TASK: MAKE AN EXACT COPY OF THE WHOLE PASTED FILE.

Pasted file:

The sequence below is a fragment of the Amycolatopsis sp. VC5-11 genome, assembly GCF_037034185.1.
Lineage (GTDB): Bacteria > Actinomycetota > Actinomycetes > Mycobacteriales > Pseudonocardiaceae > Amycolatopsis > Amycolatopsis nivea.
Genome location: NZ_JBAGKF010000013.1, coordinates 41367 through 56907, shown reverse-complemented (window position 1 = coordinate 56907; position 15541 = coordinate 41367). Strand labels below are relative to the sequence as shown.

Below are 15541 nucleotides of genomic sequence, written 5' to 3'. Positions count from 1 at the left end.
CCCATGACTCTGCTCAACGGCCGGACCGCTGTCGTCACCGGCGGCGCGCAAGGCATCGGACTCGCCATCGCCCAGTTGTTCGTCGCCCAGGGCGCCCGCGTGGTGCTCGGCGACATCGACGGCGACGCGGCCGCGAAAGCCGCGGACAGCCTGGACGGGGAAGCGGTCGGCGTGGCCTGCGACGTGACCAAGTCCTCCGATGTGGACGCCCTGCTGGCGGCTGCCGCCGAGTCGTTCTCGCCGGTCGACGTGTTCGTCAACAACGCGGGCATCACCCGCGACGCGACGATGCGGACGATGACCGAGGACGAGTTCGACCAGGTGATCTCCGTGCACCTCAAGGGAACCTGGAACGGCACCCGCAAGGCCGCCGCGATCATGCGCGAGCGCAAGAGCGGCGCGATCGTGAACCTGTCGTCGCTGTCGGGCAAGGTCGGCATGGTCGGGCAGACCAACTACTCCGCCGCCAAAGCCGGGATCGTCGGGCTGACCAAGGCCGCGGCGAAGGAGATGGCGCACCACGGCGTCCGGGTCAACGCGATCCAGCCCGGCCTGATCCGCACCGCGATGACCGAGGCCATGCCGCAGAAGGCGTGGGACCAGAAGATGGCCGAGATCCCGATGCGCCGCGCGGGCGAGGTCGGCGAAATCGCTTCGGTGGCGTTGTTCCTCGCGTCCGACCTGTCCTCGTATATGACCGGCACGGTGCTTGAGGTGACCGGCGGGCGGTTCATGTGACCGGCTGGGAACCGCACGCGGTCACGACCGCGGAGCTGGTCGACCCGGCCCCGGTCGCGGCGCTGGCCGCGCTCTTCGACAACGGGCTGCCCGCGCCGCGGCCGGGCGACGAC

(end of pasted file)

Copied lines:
The sequence below is a fragment of the Amycolatopsis sp. VC5-11 genome, assembly GCF_037034185.1.
Lineage (GTDB): Bacteria > Actinomycetota > Actinomycetes > Mycobacteriales > Pseudonocardiaceae > Amycolatopsis > Amycolatopsis nivea.
Genome location: NZ_JBAGKF010000013.1, coordinates 41367 through 56907, shown reverse-complemented (window position 1 = coordinate 56907; position 15541 = coordinate 41367). Strand labels below are relative to the sequence as shown.

Below are 15541 nucleotides of genomic sequence, written 5' to 3'. Positions count from 1 at the left end.
CCCATGACTCTGCTCAACGGCCGGACCGCTGTCGTCACCGGCGGCGCGCAAGGCATCGGACTCGCCATCGCCCAGTTGTTCGTCGCCCAGGGCGCCCGCGTGGTGCTCGGCGACATCGACGGCGACGCGGCCGCGAAAGCCGCGGACAGCCTGGACGGGGAAGCGGTCGGCGTGGCCTGCGACGTGACCAAGTCCTCCGATGTGGACGCCCTGCTGGCGGCTGCCGCCGAGTCGTTCTCGCCGGTCGACGTGTTCGTCAACAACGCGGGCATCACCCGCGACGCGACGATGCGGACGATGACCGAGGACGAGTTCGACCAGGTGATCTCCGTGCACCTCAAGGGAACCTGGAACGGCACCCGCAAGGCCGCCGCGATCATGCGCGAGCGCAAGAGCGGCGCGATCGTGAACCTGTCGTCGCTGTCGGGCAAGGTCGGCATGGTCGGGCAGACCAACTACTCCGCCGCCAAAGCCGGGATCGTCGGGCTGACCAAGGCCGCGGCGAAGGAGATGGCGCACCACGGCGTCCGGGTCAACGCGATCCAGCCCGGCCTGATCCGCACCGCGATGACCGAGGCCATGCCGCAGAAGGCGTGGGACCAGAAGATGGCCGAGATCCCGATGCGCCGCGCGGGCGAGGTCGGCGAAATCGCTTCGGTGGCGTTGTTCCTCGCGTCCGACCTGTCCTCGTATATGACCGGCACGGTGCTTGAGGTGACCGGCGGGCGGTTCATGTGACCGGCTGGGAACCGCACGCGGTCACGACCGCGGAGCTGGTCGACCCGGCCCCGGTCGCGGCGCTGGCCGCGCTCTTCGACAACGGGCTGCCCGCGCCGCGGCCGGGCGACGAC